UTIs are a common problem among women. Here’s what you need to know about the condition, and how to reduce your risk of getting it. By Dawn Chen
Urinary tract infections. Photo: 123Rf.com/Rui Santos
Urinary tract infections (UTIs) are more common than you think, with statistics showing that one in two women will experience at least one UTI in her lifetime. It is also one of the most common urological conditions that plague women in Singapore. Dr Ng Chee Kwan, urologist at Mount Elizabeth Novena Specialist Centre, sheds light on the quick facts you must know about urinary tract infections.
UTIs are caused by bacteria.
UTIs usually occur when bacteria enters the urinary tract and reaches the bladder. This is also why there’s a common recommendation to “wipe from front to back” – you don’t want to transfer bacteria from the anus to the urethra.
UTIs are more common in women than men.
Simply put, women get UTIs more easily because we have shorter urethras than men. This means that bacteria travels through a much shorter distance to reach the bladder.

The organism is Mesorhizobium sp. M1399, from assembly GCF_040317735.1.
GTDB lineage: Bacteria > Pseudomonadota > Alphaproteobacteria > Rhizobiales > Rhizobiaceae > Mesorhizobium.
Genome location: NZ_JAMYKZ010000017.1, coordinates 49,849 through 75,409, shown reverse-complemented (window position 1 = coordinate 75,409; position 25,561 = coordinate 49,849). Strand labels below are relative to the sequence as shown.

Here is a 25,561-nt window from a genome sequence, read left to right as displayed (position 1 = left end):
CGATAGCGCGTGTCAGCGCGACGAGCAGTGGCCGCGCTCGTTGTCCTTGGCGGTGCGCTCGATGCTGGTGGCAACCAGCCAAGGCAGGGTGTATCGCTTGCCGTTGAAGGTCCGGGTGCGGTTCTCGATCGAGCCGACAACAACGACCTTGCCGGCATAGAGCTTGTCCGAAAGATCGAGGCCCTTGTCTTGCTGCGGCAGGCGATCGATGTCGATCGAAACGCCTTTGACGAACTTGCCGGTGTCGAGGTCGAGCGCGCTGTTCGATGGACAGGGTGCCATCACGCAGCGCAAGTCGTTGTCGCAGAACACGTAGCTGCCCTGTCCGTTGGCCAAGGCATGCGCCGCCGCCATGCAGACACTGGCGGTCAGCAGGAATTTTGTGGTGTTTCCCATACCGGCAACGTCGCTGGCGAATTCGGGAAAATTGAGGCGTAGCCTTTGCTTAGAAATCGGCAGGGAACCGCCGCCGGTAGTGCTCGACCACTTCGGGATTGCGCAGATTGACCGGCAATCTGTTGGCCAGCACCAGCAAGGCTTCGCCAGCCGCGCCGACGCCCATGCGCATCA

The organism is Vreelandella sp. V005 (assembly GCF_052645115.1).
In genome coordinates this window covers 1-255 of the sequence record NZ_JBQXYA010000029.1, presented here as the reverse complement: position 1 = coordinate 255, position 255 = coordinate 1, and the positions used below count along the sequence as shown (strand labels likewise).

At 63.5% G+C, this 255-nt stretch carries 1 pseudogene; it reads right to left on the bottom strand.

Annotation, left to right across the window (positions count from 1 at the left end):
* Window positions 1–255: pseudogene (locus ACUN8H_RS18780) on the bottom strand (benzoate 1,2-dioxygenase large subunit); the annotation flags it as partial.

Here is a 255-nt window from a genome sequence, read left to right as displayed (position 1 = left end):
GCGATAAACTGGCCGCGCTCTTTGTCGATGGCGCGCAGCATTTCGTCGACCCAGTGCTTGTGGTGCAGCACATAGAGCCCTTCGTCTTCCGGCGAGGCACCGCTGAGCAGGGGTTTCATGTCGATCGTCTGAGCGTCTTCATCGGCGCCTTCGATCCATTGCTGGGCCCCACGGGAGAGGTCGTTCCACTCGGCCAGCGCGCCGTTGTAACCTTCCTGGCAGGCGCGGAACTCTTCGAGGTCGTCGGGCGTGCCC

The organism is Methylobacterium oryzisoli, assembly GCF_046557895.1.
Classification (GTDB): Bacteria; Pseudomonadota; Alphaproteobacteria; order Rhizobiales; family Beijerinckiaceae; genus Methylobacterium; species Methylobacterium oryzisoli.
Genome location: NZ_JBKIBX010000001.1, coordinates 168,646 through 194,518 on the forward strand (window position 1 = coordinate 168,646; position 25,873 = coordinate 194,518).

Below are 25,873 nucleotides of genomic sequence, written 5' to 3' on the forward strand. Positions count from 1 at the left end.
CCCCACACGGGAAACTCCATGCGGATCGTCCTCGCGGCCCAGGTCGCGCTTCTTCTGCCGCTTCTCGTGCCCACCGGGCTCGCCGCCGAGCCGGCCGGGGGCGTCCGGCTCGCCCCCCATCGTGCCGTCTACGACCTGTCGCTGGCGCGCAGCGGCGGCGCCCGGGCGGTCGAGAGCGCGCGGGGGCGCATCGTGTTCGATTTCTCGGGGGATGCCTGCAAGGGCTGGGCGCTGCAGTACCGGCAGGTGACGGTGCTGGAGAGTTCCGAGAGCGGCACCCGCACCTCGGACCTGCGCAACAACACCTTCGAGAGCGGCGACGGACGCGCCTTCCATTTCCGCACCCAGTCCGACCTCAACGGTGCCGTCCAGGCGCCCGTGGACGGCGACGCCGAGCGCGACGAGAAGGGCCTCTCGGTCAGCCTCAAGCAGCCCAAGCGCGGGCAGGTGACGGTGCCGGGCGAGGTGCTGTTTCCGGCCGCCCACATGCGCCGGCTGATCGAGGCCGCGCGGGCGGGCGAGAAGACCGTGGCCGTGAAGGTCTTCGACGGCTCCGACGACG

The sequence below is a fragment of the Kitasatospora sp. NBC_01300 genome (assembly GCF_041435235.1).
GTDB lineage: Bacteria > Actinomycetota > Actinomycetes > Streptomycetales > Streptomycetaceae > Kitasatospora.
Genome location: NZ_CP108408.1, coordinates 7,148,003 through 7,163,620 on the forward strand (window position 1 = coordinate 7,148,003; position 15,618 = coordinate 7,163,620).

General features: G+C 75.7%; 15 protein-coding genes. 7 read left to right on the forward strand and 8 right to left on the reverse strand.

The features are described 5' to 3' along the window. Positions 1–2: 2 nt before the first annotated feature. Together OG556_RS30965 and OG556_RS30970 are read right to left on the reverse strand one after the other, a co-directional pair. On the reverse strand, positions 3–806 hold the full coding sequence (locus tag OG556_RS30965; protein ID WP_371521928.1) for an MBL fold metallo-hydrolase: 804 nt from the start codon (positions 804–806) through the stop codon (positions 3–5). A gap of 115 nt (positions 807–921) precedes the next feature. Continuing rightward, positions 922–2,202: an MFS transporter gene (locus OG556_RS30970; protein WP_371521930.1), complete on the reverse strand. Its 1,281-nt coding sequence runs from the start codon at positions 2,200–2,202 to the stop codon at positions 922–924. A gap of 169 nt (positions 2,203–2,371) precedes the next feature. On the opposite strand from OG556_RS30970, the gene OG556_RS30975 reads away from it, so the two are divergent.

Some women are more susceptible to UTIs than others.
While anyone can get a UTI, the condition tends to be more common among younger, sexually active women (as bacteria may enter the bladder during intercourse) and menopausal women. In menopausal women, the lack of oestrogen leads to skin changes around the urethra, and can increase the risk of infection.
Pee when you feel like it.
Failure to do so may increase your chances of getting UTI. Holding your pee for too long means the accumulation of urine in the bladder can increase the risk of getting a urinary tract infection. On this note, it’s also a good idea to pee after sexual intercourse.
One basic rule to improve your urological health is to drink enough water. “The usual recommendation is to drink eight glasses of water a day, but this is not a hard and fast rule,” says Dr Ng. Instead, he recommends letting your body be your guide, and to drink enough water to quench your thirst.
Cranberries are good for you.
Mum was right. Munching on these antioxidant-rich fruits do offer some benefits when it comes to preventing UTIs. “Cranberry may reduce the risk of UTI as it contains natural compounds that prevent harmful bacteria from attaching themselves to the lining of the urinary tract,” says Dr Ng. He adds that taking cranberries in moderation is quite safe, but patients with recurrent urinary stones should avoid taking too much as they contain oxalate which can lead to stone formation. If in doubt, consult a doctor before eating cranberries regularly.